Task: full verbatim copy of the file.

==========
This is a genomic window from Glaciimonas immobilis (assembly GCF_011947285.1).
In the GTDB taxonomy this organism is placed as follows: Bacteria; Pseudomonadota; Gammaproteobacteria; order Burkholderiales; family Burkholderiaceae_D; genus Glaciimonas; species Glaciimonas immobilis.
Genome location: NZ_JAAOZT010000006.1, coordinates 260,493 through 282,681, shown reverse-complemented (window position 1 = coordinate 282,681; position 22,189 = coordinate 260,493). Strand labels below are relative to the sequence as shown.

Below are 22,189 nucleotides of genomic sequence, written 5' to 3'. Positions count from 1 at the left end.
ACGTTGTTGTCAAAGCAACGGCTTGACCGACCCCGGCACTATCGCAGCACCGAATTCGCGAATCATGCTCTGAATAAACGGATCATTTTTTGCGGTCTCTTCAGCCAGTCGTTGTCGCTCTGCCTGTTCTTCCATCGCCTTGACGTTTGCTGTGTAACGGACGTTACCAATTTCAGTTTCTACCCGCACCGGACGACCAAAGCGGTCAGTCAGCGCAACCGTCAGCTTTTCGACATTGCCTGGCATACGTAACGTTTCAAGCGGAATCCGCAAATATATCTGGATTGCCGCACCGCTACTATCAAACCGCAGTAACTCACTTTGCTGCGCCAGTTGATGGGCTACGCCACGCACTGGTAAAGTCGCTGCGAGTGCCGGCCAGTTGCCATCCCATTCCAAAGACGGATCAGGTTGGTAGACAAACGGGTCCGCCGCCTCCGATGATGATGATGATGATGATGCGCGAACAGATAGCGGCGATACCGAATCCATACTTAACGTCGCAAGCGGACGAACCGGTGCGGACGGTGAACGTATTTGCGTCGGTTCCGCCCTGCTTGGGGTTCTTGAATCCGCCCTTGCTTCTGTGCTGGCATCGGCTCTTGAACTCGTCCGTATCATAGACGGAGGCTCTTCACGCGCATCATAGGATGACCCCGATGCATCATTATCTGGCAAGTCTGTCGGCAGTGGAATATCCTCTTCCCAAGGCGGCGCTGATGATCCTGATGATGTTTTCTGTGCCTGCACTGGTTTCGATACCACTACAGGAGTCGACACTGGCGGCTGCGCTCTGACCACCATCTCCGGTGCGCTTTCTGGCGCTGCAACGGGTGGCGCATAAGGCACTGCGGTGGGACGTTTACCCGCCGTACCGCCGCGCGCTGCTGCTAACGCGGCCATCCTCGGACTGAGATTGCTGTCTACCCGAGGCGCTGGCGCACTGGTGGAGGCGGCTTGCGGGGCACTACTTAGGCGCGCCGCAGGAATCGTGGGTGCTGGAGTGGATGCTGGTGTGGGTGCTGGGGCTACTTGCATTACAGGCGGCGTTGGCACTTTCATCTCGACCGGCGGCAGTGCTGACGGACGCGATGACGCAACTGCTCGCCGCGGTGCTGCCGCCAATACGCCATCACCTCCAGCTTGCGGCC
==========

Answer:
This is a genomic window from Glaciimonas immobilis (assembly GCF_011947285.1).
In the GTDB taxonomy this organism is placed as follows: Bacteria; Pseudomonadota; Gammaproteobacteria; order Burkholderiales; family Burkholderiaceae_D; genus Glaciimonas; species Glaciimonas immobilis.
Genome location: NZ_JAAOZT010000006.1, coordinates 260,493 through 282,681, shown reverse-complemented (window position 1 = coordinate 282,681; position 22,189 = coordinate 260,493). Strand labels below are relative to the sequence as shown.

Below are 22,189 nucleotides of genomic sequence, written 5' to 3'. Positions count from 1 at the left end.
ACGTTGTTGTCAAAGCAACGGCTTGACCGACCCCGGCACTATCGCAGCACCGAATTCGCGAATCATGCTCTGAATAAACGGATCATTTTTTGCGGTCTCTTCAGCCAGTCGTTGTCGCTCTGCCTGTTCTTCCATCGCCTTGACGTTTGCTGTGTAACGGACGTTACCAATTTCAGTTTCTACCCGCACCGGACGACCAAAGCGGTCAGTCAGCGCAACCGTCAGCTTTTCGACATTGCCTGGCATACGTAACGTTTCAAGCGGAATCCGCAAATATATCTGGATTGCCGCACCGCTACTATCAAACCGCAGTAACTCACTTTGCTGCGCCAGTTGATGGGCTACGCCACGCACTGGTAAAGTCGCTGCGAGTGCCGGCCAGTTGCCATCCCATTCCAAAGACGGATCAGGTTGGTAGACAAACGGGTCCGCCGCCTCCGATGATGATGATGATGATGATGCGCGAACAGATAGCGGCGATACCGAATCCATACTTAACGTCGCAAGCGGACGAACCGGTGCGGACGGTGAACGTATTTGCGTCGGTTCCGCCCTGCTTGGGGTTCTTGAATCCGCCCTTGCTTCTGTGCTGGCATCGGCTCTTGAACTCGTCCGTATCATAGACGGAGGCTCTTCACGCGCATCATAGGATGACCCCGATGCATCATTATCTGGCAAGTCTGTCGGCAGTGGAATATCCTCTTCCCAAGGCGGCGCTGATGATCCTGATGATGTTTTCTGTGCCTGCACTGGTTTCGATACCACTACAGGAGTCGACACTGGCGGCTGCGCTCTGACCACCATCTCCGGTGCGCTTTCTGGCGCTGCAACGGGTGGCGCATAAGGCACTGCGGTGGGACGTTTACCCGCCGTACCGCCGCGCGCTGCTGCTAACGCGGCCATCCTCGGACTGAGATTGCTGTCTACCCGAGGCGCTGGCGCACTGGTGGAGGCGGCTTGCGGGGCACTACTTAGGCGCGCCGCAGGAATCGTGGGTGCTGGAGTGGATGCTGGTGTGGGTGCTGGGGCTACTTGCATTACAGGCGGCGTTGGCACTTTCATCTCGACCGGCGGCAGTGCTGACGGACGCGATGACGCAACTGCTCGCCGCGGTGCTGCCGCCAATACGCCATCACCTCCAGCTTGCGGCC